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All in the mind: Examining why the brain short-circuits

With an unexpected discovery, Emory scientists working in David Katz's lab gain a new understanding of the pathology behind Alzheimer's and Parkinson's diseases. Illustration by Ray Scott.

No one expected the mice to simply drop dead.

But they did. Their sacrifice led to an encouraging new direction in Alzheimer’s research at the Emory laboratory of David Katz.

In another campus research project, Emory scientists led by Keqiang Ye 98PhD have identified a therapeutic compound that may arrest the progressive dementia associated with both Alzheimer’s disease and Parkinson’s disease.

While following different approaches, both projects are using basic science research to unpack the complex mechanisms underlying neurodegenerative disease and find ways to arrest it.

“The biggest risk factor for Alzheimer’s and other dementias is age, and we have an aging population,” observes Susan Peterson-Hazan, the Education Core co-leader at the Alzheimer’s Disease Research Center (ADRC) and a licensed clinical social worker who coordinates Alzheimer’s family education programs offered by Emory.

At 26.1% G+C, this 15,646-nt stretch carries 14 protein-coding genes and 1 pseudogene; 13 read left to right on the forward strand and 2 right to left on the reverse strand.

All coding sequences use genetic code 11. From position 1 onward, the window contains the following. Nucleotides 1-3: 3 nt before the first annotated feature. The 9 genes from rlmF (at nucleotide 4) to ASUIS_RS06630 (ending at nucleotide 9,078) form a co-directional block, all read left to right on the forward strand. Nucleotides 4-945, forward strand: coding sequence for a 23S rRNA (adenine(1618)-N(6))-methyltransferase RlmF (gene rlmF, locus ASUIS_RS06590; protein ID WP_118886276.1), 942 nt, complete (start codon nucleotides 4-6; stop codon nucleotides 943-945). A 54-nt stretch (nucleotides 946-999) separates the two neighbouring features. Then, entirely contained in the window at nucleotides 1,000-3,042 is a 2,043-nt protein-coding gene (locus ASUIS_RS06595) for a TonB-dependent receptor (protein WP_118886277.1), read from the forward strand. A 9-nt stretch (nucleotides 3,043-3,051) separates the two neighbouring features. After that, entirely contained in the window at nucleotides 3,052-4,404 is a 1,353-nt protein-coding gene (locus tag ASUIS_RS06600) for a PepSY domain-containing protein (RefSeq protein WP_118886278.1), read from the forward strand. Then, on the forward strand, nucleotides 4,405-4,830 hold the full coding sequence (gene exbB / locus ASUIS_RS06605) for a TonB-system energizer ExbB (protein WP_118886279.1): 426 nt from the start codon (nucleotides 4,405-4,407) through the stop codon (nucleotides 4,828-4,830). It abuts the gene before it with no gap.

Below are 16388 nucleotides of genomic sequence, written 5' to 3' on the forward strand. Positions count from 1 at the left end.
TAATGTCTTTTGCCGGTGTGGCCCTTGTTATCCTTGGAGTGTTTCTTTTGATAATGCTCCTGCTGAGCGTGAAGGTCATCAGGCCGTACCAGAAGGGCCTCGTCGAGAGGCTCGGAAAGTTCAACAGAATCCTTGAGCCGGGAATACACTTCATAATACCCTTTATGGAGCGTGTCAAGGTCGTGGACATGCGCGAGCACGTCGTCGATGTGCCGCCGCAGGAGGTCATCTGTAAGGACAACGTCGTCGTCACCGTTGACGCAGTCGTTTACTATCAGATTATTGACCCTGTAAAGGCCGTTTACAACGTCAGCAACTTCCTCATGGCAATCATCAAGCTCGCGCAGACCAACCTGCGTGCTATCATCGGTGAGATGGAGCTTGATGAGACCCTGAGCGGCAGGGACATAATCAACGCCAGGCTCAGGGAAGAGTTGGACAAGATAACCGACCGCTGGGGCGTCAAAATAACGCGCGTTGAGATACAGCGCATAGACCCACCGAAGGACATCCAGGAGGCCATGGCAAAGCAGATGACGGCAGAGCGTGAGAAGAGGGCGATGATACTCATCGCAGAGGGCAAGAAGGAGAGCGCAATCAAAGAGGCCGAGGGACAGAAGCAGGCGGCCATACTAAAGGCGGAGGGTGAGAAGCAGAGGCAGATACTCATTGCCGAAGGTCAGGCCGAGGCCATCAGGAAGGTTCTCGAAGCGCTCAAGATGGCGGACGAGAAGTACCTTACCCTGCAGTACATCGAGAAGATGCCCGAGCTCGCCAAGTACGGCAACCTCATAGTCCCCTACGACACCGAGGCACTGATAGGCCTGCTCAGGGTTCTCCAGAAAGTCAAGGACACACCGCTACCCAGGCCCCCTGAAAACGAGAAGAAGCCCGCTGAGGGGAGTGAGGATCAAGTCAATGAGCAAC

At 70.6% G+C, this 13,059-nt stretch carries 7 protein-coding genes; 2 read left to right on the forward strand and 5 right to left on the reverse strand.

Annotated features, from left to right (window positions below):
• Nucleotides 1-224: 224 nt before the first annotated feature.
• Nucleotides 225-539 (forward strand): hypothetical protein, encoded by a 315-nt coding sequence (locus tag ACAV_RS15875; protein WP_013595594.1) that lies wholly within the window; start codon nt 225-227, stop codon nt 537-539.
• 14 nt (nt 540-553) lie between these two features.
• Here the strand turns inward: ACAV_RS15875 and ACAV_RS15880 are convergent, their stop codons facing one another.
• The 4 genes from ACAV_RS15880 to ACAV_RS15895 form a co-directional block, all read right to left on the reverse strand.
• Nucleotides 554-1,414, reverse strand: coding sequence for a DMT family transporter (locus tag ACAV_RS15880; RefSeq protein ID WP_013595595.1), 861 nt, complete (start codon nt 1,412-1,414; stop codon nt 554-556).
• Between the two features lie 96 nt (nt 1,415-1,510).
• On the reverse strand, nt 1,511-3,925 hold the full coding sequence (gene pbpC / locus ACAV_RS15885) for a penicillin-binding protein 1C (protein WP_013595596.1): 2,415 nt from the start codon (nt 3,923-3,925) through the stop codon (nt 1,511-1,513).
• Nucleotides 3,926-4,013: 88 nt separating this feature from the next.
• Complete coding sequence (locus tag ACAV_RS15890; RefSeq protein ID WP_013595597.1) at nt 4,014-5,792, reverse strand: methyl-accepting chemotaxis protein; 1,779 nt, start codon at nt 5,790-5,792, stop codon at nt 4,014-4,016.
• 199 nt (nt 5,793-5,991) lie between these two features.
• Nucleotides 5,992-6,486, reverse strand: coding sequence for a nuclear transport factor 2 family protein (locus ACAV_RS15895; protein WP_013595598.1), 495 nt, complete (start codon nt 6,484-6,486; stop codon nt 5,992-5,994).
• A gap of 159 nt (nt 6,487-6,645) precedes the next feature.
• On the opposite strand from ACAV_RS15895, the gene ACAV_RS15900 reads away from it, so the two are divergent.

The US Census Bureau reports that 49 million Americans are age sixty-five and over, a number projected to jump to 88.5 million by 2050. The number of Americans with Alzheimer’s, according to the Centers for Disease Control and Prevention (CDC), is expected to rise proportionately from 5.5 million in 2017 to nearly 14 million by 2050.

The impact of this massive public health dilemma will be felt in every corner of society and the economy, according to Peterson-Hazan, particularly in the health care industry, state and federal budgets, business, and in the financial well-being of family caregivers. Direct caregiving costs alone could reach $1.1 trillion annually by 2050, the CDC estimates.

Then there’s the emotional cost.

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